Google Offers Matching Donations to Help Refugees as UNHCR Struggles to Keep Alive 80000 Others

Amid mounting pressure on governments unable to support migrants forced upon them due to refugee deaths and dead infants washed ashore, Google has given a momentum to raise donations to help refugees and migrants.

Last week, Google announced 1 Million Eurosas donation to frontline organizations working on refugee problems in Europe, especially the Syrian migrants. Now the tech giant has upped the ante announcing that it would provide matching donations to the first 5 million Euros to make the total 10 million Euros or $11 million.

In an official blog post by Rita Masoud, a refugee herself from Afghanistan and currently employed by Google, the global company said the donations would be distributed to four non-profits to aid refugees and migrants and they are Doctors Without Borders, International Rescue Committee, Save the Children and UN High Commissioner for Refugees.

"These nonprofits are helping deliver essential assistance—including shelter, food and water, and medical care—and looking after the security and rights of people in need," explained Masoud, while appealing for more donations from the public.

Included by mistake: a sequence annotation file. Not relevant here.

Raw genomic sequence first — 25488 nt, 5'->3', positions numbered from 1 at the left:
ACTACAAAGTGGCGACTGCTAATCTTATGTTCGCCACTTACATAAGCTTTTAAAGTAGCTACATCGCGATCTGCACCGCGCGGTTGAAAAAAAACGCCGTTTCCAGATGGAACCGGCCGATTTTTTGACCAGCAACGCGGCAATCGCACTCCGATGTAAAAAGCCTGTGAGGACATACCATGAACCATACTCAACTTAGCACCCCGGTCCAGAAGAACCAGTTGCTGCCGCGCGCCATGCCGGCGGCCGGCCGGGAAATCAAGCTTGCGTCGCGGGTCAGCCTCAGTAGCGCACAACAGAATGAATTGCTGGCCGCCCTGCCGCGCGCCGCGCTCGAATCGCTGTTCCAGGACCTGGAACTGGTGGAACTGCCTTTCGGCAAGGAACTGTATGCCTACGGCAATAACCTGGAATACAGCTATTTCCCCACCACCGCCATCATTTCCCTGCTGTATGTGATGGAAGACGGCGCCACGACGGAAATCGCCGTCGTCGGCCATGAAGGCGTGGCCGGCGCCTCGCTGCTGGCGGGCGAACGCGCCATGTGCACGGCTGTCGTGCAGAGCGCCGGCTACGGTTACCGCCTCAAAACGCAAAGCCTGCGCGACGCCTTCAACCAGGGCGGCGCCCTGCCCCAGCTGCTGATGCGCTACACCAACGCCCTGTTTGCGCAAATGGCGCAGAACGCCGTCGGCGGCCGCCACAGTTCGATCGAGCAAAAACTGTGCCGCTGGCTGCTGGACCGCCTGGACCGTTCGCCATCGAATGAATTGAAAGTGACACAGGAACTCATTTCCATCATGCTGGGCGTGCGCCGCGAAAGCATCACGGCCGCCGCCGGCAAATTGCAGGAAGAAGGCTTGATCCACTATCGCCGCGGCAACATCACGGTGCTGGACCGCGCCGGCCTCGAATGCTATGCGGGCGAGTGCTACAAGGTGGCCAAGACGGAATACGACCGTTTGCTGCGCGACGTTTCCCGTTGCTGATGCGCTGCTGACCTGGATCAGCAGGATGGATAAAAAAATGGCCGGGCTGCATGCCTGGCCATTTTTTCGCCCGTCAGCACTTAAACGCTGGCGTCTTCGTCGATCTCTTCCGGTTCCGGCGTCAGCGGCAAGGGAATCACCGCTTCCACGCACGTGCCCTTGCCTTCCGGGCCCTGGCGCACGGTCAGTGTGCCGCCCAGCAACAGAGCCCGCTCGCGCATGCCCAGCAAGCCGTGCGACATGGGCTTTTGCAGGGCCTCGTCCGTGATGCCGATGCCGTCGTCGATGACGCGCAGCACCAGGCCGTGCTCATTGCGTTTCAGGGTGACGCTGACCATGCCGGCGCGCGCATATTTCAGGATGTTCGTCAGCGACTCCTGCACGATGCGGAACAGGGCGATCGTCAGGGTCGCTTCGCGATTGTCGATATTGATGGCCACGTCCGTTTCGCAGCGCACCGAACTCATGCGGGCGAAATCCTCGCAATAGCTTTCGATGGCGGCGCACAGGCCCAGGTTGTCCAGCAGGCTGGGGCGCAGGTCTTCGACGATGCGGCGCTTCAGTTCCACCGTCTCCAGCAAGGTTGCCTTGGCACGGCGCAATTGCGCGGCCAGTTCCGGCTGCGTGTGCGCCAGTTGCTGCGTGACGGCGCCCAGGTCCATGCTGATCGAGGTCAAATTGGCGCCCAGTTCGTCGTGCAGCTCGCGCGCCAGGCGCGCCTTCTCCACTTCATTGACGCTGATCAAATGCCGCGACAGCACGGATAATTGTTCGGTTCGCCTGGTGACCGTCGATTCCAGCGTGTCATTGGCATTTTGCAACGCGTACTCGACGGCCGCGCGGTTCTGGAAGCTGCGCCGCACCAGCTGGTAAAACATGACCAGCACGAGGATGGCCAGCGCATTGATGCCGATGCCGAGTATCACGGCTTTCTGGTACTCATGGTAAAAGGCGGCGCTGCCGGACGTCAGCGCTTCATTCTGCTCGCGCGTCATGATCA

Recalling her expereince as a refugee, Masoud said, "My name is Rita Masoud and I am a refugee. I was born in war-torn Kabul, Afghanistan. When I was seven, my family and I fled to Europe with our belongings in a single suitcase, hoping for a safer and better future. Our journey involved many dark train and bus rides, as well as hunger, thirst, cold and fear. Fortunately, we received asylum in the Netherlands, where I grew up in a safe environment and was able to find my way in life. Today, I work for Google in California."

While her story gives hope to many refugees around the world, the fund-raising campaign by Google may give boost to the program but it falls far shorter than what the UN High Commissioner for Refugees said is required to meet the worsening situation in refugee camps around Europe.

Fortunately, European nations have agreed to take 40,000 refugees at their meeting in Brussels last week but Melissa fleming, spokesperson for the UN High Commissioner for Refugees (UNHCR), told a press conference in Geneva: “This is a single welcome step towards addressing the current refugee situation in Europe, but it is clear that much more is still needed."

Since the number is 120,000 refugees, the UNHCR has enormous burden on its shoulders and its High Commissioner António Guterres warned that the EU must move quickly to help solve the crisis.

Beset with severe cuts in life-saving assistance in the neighbouring countries’ refugee camps due to of lack of funding, the UN World Food Programme (WFP) that was forced to cut down on food assistance by 40 per cent, is facing severe constraints now.

So, what Google provides to Europe will be for settlement of the 40,000 refugees who are as lucky as Rita Masoud but there are double that number who are unlucky facing the certainty of poverty and food shortage. Who will take care of them?

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